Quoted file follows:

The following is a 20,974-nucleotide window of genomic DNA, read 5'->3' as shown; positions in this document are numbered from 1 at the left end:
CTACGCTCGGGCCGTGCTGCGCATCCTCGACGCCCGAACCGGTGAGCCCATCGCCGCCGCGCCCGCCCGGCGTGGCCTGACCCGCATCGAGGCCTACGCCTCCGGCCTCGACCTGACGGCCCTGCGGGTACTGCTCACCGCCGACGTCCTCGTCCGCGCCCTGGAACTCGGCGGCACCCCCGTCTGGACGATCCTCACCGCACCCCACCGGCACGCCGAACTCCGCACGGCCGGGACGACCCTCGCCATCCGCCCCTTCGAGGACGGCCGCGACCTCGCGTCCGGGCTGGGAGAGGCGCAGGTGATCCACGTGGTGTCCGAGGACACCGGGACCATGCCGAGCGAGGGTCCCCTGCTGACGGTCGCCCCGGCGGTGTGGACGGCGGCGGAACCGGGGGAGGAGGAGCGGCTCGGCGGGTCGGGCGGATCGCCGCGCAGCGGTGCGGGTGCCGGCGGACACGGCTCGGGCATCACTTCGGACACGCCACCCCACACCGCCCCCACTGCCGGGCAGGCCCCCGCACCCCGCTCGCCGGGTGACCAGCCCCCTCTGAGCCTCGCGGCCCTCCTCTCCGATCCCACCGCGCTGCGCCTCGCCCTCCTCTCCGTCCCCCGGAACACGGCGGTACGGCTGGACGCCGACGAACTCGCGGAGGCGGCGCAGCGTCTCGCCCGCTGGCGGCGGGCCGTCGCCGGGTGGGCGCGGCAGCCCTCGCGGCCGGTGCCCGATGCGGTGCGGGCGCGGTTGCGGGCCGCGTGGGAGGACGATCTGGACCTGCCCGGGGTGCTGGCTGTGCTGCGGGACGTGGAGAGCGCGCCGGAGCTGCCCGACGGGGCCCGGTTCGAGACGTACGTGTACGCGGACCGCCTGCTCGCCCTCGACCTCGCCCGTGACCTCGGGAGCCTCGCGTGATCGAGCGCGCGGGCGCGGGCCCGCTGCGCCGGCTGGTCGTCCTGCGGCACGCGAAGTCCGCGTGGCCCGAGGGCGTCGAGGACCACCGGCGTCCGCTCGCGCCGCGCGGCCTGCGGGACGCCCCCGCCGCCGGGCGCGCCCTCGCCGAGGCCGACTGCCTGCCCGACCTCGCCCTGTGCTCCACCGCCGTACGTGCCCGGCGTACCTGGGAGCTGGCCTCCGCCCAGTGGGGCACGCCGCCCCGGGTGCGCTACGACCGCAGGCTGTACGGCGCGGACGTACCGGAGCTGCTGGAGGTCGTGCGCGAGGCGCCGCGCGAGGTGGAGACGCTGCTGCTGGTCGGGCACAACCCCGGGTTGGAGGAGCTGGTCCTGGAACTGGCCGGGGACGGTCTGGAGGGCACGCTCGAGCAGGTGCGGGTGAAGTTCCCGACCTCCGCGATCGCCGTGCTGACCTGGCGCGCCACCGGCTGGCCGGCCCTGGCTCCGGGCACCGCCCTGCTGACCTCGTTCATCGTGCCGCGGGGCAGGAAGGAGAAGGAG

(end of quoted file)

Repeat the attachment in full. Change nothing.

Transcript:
The following is a 20,974-nucleotide window of genomic DNA, read 5'->3' as shown; positions in this document are numbered from 1 at the left end:
CTACGCTCGGGCCGTGCTGCGCATCCTCGACGCCCGAACCGGTGAGCCCATCGCCGCCGCGCCCGCCCGGCGTGGCCTGACCCGCATCGAGGCCTACGCCTCCGGCCTCGACCTGACGGCCCTGCGGGTACTGCTCACCGCCGACGTCCTCGTCCGCGCCCTGGAACTCGGCGGCACCCCCGTCTGGACGATCCTCACCGCACCCCACCGGCACGCCGAACTCCGCACGGCCGGGACGACCCTCGCCATCCGCCCCTTCGAGGACGGCCGCGACCTCGCGTCCGGGCTGGGAGAGGCGCAGGTGATCCACGTGGTGTCCGAGGACACCGGGACCATGCCGAGCGAGGGTCCCCTGCTGACGGTCGCCCCGGCGGTGTGGACGGCGGCGGAACCGGGGGAGGAGGAGCGGCTCGGCGGGTCGGGCGGATCGCCGCGCAGCGGTGCGGGTGCCGGCGGACACGGCTCGGGCATCACTTCGGACACGCCACCCCACACCGCCCCCACTGCCGGGCAGGCCCCCGCACCCCGCTCGCCGGGTGACCAGCCCCCTCTGAGCCTCGCGGCCCTCCTCTCCGATCCCACCGCGCTGCGCCTCGCCCTCCTCTCCGTCCCCCGGAACACGGCGGTACGGCTGGACGCCGACGAACTCGCGGAGGCGGCGCAGCGTCTCGCCCGCTGGCGGCGGGCCGTCGCCGGGTGGGCGCGGCAGCCCTCGCGGCCGGTGCCCGATGCGGTGCGGGCGCGGTTGCGGGCCGCGTGGGAGGACGATCTGGACCTGCCCGGGGTGCTGGCTGTGCTGCGGGACGTGGAGAGCGCGCCGGAGCTGCCCGACGGGGCCCGGTTCGAGACGTACGTGTACGCGGACCGCCTGCTCGCCCTCGACCTCGCCCGTGACCTCGGGAGCCTCGCGTGATCGAGCGCGCGGGCGCGGGCCCGCTGCGCCGGCTGGTCGTCCTGCGGCACGCGAAGTCCGCGTGGCCCGAGGGCGTCGAGGACCACCGGCGTCCGCTCGCGCCGCGCGGCCTGCGGGACGCCCCCGCCGCCGGGCGCGCCCTCGCCGAGGCCGACTGCCTGCCCGACCTCGCCCTGTGCTCCACCGCCGTACGTGCCCGGCGTACCTGGGAGCTGGCCTCCGCCCAGTGGGGCACGCCGCCCCGGGTGCGCTACGACCGCAGGCTGTACGGCGCGGACGTACCGGAGCTGCTGGAGGTCGTGCGCGAGGCGCCGCGCGAGGTGGAGACGCTGCTGCTGGTCGGGCACAACCCCGGGTTGGAGGAGCTGGTCCTGGAACTGGCCGGGGACGGTCTGGAGGGCACGCTCGAGCAGGTGCGGGTGAAGTTCCCGACCTCCGCGATCGCCGTGCTGACCTGGCGCGCCACCGGCTGGCCGGCCCTGGCTCCGGGCACCGCCCTGCTGACCTCGTTCATCGTGCCGCGGGGCAGGAAGGAGAAGGAG